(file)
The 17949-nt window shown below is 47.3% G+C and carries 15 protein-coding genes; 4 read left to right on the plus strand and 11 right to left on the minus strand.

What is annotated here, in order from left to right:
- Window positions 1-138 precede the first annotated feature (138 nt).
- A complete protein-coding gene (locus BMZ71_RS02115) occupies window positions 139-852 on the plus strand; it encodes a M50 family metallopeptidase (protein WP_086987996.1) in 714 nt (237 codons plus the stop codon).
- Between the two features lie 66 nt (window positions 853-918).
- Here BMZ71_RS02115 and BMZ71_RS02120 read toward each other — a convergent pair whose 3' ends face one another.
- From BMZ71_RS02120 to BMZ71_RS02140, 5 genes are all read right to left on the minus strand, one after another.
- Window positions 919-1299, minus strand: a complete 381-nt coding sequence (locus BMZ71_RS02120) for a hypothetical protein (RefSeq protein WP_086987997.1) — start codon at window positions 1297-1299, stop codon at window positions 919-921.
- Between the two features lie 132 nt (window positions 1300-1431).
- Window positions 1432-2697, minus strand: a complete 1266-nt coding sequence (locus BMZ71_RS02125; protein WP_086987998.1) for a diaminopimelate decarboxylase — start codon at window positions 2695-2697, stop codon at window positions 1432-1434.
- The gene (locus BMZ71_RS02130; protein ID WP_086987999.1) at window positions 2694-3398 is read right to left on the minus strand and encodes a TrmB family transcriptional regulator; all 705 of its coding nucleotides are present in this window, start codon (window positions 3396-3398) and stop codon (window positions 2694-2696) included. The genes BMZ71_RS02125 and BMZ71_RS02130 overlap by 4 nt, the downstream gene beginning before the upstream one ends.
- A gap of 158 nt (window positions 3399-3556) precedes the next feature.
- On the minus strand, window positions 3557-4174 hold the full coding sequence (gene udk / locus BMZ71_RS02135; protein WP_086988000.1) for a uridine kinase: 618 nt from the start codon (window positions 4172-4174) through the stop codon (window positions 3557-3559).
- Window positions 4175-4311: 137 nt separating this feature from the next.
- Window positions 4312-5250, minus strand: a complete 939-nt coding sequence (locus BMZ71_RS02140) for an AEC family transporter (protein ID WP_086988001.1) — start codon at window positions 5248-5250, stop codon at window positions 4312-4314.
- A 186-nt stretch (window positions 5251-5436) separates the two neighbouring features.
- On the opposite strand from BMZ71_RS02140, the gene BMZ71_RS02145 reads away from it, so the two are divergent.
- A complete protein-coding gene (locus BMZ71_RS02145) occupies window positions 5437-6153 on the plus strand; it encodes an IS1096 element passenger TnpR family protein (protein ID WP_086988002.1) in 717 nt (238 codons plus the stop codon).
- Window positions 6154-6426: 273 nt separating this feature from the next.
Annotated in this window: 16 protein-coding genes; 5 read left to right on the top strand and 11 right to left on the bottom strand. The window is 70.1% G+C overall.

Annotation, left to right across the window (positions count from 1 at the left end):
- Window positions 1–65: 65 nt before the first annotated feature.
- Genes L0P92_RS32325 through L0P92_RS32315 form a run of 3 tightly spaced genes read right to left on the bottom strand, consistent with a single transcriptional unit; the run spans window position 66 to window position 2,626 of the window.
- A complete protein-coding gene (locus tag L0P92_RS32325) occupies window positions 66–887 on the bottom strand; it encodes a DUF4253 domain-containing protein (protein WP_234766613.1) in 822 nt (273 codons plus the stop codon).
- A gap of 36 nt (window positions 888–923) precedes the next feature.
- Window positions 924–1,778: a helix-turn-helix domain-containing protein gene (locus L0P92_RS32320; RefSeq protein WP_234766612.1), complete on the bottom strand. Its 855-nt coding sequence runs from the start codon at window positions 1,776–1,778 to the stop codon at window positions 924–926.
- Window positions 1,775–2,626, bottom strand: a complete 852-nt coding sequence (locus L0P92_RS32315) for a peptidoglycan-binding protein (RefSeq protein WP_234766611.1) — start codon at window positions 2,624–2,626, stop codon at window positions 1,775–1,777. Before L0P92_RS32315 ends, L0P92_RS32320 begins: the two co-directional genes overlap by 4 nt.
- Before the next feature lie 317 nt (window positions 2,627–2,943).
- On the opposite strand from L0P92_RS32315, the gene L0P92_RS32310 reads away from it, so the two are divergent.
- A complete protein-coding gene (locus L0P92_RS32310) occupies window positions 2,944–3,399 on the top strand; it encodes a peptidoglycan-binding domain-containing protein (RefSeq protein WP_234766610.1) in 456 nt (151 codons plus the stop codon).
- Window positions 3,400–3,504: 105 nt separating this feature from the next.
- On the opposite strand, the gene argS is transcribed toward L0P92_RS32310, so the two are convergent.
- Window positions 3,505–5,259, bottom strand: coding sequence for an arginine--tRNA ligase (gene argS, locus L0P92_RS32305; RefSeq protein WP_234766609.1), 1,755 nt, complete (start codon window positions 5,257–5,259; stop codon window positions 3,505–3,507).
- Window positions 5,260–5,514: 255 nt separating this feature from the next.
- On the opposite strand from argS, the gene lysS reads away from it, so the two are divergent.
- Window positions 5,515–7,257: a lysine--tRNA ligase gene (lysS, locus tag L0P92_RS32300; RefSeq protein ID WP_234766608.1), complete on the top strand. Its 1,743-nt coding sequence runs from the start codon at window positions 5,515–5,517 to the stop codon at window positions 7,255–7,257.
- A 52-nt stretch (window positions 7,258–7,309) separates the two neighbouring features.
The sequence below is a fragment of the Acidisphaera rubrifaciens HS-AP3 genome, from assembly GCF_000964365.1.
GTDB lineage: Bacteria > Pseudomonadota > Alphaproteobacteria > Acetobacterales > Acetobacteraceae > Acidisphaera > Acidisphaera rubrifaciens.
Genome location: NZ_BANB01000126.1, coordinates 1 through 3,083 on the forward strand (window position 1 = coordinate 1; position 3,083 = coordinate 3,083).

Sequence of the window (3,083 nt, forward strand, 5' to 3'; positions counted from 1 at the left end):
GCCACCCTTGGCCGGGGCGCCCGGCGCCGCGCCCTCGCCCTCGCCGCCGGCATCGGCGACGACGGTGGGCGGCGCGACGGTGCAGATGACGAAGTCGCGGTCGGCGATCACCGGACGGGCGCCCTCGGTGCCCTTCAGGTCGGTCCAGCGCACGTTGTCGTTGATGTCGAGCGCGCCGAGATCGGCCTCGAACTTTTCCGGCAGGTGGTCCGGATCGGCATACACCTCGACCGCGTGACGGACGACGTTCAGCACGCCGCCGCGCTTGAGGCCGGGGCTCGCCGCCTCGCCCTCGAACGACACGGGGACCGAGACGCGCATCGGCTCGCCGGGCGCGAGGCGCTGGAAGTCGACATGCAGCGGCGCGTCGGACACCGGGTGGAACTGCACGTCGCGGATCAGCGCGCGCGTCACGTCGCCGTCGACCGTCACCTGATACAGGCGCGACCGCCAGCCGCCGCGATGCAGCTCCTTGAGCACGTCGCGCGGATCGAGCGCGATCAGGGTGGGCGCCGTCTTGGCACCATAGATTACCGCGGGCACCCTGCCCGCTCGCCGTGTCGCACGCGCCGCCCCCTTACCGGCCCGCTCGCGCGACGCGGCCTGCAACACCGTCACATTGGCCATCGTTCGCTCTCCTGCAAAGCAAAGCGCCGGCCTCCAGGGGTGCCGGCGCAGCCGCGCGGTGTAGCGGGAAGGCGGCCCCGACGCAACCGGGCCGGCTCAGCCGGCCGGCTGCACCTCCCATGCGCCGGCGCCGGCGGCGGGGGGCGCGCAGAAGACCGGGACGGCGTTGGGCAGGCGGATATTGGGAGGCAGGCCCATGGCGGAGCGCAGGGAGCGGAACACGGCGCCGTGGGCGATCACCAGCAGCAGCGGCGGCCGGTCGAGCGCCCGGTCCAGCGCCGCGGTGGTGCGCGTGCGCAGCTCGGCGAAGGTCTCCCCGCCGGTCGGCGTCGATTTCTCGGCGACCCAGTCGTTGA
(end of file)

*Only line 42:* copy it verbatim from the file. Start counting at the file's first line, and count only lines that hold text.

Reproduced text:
GCCACCCTTGGCCGGGGCGCCCGGCGCCGCGCCCTCGCCCTCGCCGCCGGCATCGGCGACGACGGTGGGCGGCGCGACGGTGCAGATGACGAAGTCGCGGTCGGCGATCACCGGACGGGCGCCCTCGGTGCCCTTCAGGTCGGTCCAGCGCACGTTGTCGTTGATGTCGAGCGCGCCGAGATCGGCCTCGAACTTTTCCGGCAGGTGGTCCGGATCGGCATACACCTCGACCGCGTGACGGACGACGTTCAGCACGCCGCCGCGCTTGAGGCCGGGGCTCGCCGCCTCGCCCTCGAACGACACGGGGACCGAGACGCGCATCGGCTCGCCGGGCGCGAGGCGCTGGAAGTCGACATGCAGCGGCGCGTCGGACACCGGGTGGAACTGCACGTCGCGGATCAGCGCGCGCGTCACGTCGCCGTCGACCGTCACCTGATACAGGCGCGACCGCCAGCCGCCGCGATGCAGCTCCTTGAGCACGTCGCGCGGATCGAGCGCGATCAGGGTGGGCGCCGTCTTGGCACCATAGATTACCGCGGGCACCCTGCCCGCTCGCCGTGTCGCACGCGCCGCCCCCTTACCGGCCCGCTCGCGCGACGCGGCCTGCAACACCGTCACATTGGCCATCGTTCGCTCTCCTGCAAAGCAAAGCGCCGGCCTCCAGGGGTGCCGGCGCAGCCGCGCGGTGTAGCGGGAAGGCGGCCCCGACGCAACCGGGCCGGCTCAGCCGGCCGGCTGCACCTCCCATGCGCCGGCGCCGGCGGCGGGGGGCGCGCAGAAGACCGGGACGGCGTTGGGCAGGCGGATATTGGGAGGCAGGCCCATGGCGGAGCGCAGGGAGCGGAACACGGCGCCGTGGGCGATCACCAGCAGCAGCGGCGGCCGGTCGAGCGCCCGGTCCAGCGCCGCGGTGGTGCGCGTGCGCAGCTCGGCGAAGGTCTCCCCGCCGGTCGGCGTCGATTTCTCGGCGACCCAGTCGTTGA